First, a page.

During most days the temperature probably reached 60 degrees in the sun but it froze almost every night.  An underground chamber maintains at the average year-long temperature which would have been about freezing, so the lack of refrigerators was not a problem.  EXCEPT the boarding house was full of huge packrats as big as an average cat.  They must have scurried all around while we were sleeping because if you left anything shiny out, it was sure to be gone by morning.  Rodent teeth can cut through almost anything in a night’s work, so food had to be carefully protected.

 

I only had to go to town once to buy food.  There were two jeep roads that connected Summitville to the outside world.  I most commonly came and went through the town of Del Norte almost directly north of Summitville.  Some one told me I would do better to buy groceries at Monte Vista which was about the same distance to the north east.  Both roads were primitive and the only people one saw until very near town were occasional Basque sheep herders.

 

I know I served pork chops because I remember buying 150 pounds of them.  I must have had a big shopping list but I don’t remember anything else specifically.  I suppose the company had given me unlimited credit at the store, because I just signed a paper for the jeep full of food.  I remember leaving for the store as soon as I had cleaned up after breakfast and worrying that I would not get back in time to cook supper.  I evidently did get back in time because I never had any fight with the miners, and they certainly would not have wanted to wait for supper.

 

I got along very well with all the miners.  I think they were all over 40, but hard rock miners age faster than most of the people I have known.   Several had “rock”, silicosis, where the lungs are excessively scarred by tiny razor sharp chips of silica (quartz) that they had inhaled.  The disease is a lot like tuberculosis and it shortens the life of most hard rock miners.  (One of my heroes, Agricola, wrote about it in De re metallica in 1556 but the ancients were also aware of it.)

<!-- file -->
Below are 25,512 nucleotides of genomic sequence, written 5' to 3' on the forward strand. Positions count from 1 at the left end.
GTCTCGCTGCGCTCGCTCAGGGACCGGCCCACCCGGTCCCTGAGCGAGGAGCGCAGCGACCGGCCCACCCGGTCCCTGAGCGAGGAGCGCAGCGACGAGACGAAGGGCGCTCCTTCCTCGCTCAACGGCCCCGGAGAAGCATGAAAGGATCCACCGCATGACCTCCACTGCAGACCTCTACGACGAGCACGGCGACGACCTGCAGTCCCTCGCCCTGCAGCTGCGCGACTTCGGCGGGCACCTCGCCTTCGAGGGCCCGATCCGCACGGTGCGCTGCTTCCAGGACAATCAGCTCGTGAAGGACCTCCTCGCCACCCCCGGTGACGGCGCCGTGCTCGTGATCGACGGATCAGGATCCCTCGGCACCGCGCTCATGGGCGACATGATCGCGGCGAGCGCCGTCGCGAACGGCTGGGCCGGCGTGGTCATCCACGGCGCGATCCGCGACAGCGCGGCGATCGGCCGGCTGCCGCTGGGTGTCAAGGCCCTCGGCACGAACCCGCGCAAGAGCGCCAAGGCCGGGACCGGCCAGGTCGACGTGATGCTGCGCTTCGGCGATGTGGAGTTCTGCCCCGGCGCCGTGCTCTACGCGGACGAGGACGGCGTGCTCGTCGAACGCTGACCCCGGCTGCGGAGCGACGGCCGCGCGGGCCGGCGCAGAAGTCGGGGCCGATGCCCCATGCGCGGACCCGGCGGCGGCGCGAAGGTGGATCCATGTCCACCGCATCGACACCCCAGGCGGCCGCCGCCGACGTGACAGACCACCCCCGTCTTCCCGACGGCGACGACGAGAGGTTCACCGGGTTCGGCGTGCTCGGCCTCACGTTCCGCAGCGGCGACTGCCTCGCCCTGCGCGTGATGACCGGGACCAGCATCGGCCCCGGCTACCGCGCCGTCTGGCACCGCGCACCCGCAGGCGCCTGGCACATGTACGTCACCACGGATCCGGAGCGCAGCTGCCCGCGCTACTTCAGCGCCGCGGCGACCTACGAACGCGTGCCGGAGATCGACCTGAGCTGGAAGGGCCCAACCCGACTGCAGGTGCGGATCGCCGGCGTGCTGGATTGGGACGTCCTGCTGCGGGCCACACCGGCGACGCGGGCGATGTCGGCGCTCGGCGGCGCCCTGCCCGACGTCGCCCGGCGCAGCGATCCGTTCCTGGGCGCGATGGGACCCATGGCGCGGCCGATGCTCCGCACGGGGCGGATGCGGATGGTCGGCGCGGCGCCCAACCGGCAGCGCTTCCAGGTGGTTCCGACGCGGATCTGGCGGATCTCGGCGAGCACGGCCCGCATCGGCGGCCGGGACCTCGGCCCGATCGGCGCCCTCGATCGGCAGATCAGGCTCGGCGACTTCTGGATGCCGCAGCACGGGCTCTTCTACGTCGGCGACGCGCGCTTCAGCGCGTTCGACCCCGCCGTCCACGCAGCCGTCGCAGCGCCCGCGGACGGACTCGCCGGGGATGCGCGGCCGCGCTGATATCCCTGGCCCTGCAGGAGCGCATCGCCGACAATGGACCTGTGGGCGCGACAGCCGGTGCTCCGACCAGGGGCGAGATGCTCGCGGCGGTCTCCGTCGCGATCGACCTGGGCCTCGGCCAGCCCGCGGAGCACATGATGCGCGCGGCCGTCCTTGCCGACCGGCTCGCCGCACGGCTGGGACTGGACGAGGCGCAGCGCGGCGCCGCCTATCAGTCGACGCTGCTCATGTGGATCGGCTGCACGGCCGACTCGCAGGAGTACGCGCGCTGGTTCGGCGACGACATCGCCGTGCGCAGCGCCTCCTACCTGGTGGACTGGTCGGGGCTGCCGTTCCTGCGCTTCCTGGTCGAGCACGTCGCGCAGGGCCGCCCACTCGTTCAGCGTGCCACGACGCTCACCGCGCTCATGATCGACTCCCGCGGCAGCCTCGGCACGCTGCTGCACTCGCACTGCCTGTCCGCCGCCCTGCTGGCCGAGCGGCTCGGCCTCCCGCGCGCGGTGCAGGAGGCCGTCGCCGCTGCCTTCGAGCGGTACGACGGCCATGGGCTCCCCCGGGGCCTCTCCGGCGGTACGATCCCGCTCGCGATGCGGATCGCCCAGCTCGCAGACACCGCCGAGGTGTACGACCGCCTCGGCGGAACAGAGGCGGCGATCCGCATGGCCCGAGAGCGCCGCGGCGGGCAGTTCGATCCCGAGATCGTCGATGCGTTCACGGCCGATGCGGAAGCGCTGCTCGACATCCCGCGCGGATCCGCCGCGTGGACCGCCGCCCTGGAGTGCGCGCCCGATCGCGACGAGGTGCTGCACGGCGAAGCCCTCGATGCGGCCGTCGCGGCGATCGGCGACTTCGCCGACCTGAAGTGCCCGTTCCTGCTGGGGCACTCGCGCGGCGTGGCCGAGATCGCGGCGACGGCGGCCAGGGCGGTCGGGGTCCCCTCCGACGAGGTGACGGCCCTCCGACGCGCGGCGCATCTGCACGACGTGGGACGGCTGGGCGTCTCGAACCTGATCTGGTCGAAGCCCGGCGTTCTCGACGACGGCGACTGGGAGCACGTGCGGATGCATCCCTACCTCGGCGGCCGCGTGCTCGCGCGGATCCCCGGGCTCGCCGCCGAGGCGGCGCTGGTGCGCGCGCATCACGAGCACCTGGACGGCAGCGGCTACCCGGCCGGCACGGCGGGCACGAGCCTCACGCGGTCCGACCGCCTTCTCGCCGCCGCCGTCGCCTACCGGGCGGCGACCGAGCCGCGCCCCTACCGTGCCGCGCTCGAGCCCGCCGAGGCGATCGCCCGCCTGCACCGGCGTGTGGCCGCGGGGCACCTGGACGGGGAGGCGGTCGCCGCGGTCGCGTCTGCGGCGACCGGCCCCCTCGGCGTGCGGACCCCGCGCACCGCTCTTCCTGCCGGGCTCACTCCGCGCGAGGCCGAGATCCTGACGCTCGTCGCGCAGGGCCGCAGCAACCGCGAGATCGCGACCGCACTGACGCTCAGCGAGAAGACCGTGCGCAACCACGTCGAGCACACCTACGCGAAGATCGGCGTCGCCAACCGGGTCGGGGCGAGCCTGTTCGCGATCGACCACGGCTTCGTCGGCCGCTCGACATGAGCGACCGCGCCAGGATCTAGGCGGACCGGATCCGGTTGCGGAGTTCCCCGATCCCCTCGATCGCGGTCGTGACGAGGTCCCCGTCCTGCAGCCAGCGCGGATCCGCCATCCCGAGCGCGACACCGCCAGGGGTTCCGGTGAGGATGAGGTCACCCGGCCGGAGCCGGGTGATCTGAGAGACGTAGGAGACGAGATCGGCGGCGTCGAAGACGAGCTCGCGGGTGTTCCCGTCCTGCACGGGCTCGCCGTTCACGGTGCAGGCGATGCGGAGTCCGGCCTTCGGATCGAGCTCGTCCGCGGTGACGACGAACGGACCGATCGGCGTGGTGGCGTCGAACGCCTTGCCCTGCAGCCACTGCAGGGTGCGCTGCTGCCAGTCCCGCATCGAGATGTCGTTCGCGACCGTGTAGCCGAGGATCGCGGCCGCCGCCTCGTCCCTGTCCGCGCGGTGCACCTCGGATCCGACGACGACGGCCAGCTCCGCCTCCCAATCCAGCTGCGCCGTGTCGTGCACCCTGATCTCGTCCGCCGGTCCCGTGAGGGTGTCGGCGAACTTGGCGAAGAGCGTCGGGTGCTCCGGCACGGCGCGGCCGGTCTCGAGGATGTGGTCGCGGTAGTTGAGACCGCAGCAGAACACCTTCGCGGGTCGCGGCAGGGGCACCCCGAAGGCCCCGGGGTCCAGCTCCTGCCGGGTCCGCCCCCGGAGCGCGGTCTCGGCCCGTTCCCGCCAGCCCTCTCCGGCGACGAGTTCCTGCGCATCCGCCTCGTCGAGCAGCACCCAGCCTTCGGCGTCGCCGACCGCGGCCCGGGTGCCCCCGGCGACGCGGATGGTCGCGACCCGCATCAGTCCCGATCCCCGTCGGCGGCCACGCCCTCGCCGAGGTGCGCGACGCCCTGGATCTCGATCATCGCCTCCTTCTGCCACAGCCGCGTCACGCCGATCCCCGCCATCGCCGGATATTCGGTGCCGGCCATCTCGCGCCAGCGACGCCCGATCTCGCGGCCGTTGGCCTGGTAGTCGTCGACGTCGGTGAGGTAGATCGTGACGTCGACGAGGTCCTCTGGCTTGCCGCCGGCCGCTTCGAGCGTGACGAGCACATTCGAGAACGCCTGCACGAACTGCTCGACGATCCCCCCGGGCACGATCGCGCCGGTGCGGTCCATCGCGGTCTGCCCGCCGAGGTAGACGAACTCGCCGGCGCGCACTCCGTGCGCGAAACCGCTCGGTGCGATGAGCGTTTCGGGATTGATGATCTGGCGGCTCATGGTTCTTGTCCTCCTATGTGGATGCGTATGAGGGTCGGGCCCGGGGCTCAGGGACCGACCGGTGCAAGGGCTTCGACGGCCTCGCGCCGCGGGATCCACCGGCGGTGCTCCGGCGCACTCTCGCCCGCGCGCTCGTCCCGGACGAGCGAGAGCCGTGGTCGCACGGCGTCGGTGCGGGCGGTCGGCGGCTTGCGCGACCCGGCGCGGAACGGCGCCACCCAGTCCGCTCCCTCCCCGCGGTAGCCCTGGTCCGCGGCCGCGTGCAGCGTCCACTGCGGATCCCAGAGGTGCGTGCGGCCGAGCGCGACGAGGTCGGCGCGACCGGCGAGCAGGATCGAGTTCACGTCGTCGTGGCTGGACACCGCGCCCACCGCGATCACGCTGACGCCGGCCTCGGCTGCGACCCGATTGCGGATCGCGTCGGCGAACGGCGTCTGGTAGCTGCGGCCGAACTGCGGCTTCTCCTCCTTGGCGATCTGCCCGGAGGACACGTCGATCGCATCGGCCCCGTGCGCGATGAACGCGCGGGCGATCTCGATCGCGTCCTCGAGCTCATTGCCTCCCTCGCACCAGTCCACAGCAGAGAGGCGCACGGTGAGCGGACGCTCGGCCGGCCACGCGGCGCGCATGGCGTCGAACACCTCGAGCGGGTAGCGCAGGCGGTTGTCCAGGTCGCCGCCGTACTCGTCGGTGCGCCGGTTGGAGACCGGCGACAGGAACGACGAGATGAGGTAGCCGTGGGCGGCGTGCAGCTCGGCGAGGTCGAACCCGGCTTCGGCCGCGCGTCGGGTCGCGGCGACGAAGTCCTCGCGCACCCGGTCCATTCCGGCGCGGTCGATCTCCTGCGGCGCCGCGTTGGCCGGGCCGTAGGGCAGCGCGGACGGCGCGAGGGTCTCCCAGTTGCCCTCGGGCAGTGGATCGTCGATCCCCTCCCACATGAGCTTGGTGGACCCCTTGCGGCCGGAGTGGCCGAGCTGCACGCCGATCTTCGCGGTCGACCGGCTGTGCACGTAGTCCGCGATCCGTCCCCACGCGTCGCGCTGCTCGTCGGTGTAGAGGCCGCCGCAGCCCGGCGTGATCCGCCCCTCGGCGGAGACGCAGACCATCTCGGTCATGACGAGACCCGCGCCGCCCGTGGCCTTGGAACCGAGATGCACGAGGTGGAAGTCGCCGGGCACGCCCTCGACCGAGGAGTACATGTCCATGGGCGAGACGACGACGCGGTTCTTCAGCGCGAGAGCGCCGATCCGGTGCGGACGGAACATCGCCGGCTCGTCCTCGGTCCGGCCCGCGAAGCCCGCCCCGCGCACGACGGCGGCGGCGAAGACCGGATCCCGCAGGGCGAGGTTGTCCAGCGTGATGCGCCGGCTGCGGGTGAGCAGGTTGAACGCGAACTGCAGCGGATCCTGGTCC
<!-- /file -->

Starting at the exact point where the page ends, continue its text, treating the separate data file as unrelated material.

Good miners have to be smart because it is an inherently dangerous occupation.  One has to think about every step.  These were all good miners.  I believe some but less than half had finished high school.  I knew from their evening stories that most had played around some before marriage but had started mining as teenagers.  Many had been to other hard rock mining camps in the west but none had been to the eastern United States. 

 

Thus as a college student from the east who knew how to survey and do other things beyond their understanding I was a strange fish.  I think my extreme youth kept me from being any kind of threat, and I was quite friendly with most, particularly the older ones.  I was amazed at the deep knowledge of mining history that most of them had.  Going back to ancient mining three or even four thousand years ago to the beginning of mining engineering less than a hundred years ago and to bloody strikes both in the west and even in the otherwise despised coal mines of the east.

 

This summer enriched my life immeasurably.

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One Comment
  1. Barb Kenney permalink

    Wonderful & interesting historic stories Theodore…thanks for sharing your interesting life.